When you’re running around the world exploring, you have full smooth fluid camera control left and right which feels fantastic. Sometimes, areas in the overworld just won’t let you move the camera at all without explanation, usually to make you look at some nice scenery or to deliberately obscure a hidden collectable from your view.
It’s unclear when these moments will come up, usually only becoming apparent when you try to look around and a big red shaking camera icon flashes at you. In battle, you can move the camera 90 degrees at a time, left and right, but you’re set at an unalterable isometric height.
This is okay on flat levels, but sometimes on maps with varied elevations it can be near impossible to see enemies you might want to attack without switching to a tactical overhead view, in which you cannot enact in game actions. The inability to just tilt the camera up and down at times really infuriated me. Not enough to make me hate the game or anything, just often enough that it really stuck in my head as a disappointingly poor design choice.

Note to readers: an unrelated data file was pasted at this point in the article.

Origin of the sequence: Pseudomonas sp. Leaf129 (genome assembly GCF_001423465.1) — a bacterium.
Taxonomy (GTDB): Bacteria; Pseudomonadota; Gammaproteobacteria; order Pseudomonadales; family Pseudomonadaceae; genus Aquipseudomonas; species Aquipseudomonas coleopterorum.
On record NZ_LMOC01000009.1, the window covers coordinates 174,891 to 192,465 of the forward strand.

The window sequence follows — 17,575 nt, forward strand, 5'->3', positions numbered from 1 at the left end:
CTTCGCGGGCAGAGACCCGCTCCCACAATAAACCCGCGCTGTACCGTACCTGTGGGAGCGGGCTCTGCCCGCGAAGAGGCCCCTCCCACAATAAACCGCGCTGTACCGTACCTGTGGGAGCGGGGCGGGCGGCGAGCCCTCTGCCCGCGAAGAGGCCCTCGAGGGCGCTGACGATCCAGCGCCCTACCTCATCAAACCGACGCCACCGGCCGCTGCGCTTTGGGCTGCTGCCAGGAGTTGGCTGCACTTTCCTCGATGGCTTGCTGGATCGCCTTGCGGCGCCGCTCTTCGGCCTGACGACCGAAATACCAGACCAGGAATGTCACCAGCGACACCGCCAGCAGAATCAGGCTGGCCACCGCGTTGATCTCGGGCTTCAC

It really is disappointing the camera is such an issue, because in every other regard Kingdom Battlefeels like it has the polish of an in house Nintendo developed release. The world is gorgeous, the soundtrack stunning, the character designs inventive and memorable, it’s just that damn camera.
Nintendo worked out 3D camera controls in Mario 64, surely Ubisoft could have asked them for a hand?
Overall, I must say, I was really impressed by my time with Mario + Rabbids: Kingdom Battle. It’s a polished X-Com style game that removes some of the obtuse layers to ensure the early gameplay curve is accessible, uses humor very well, and kept me coming back for more.
The camera control issues are a real common point of frustration for me, like I consistently was just a liiitle bit annoyed by the camera from start to finish, but overall I am really pleasantly surprised by how well these properties mesh together.
More of this please Nintendo, letting third parties do interesting things with your properties could be the beginning of a decent renewal in interest in your brands. If the Switch is doomed to not receive modern “AAA” ports, at least make sure we get to experience gameplay from other publishers via these kinds of development partnerships.
Oh, and because people have probably been waiting for me to acknowledge this, yes it feels damn good to be vindicated after nine months of people saying “No way that there’s a Mario and RabbidsRPG coming to Switch called Kingdom Battle with music by Grant Kirkhope”. Suck it nerds, it was a real thing all along, and a pretty good thing at that.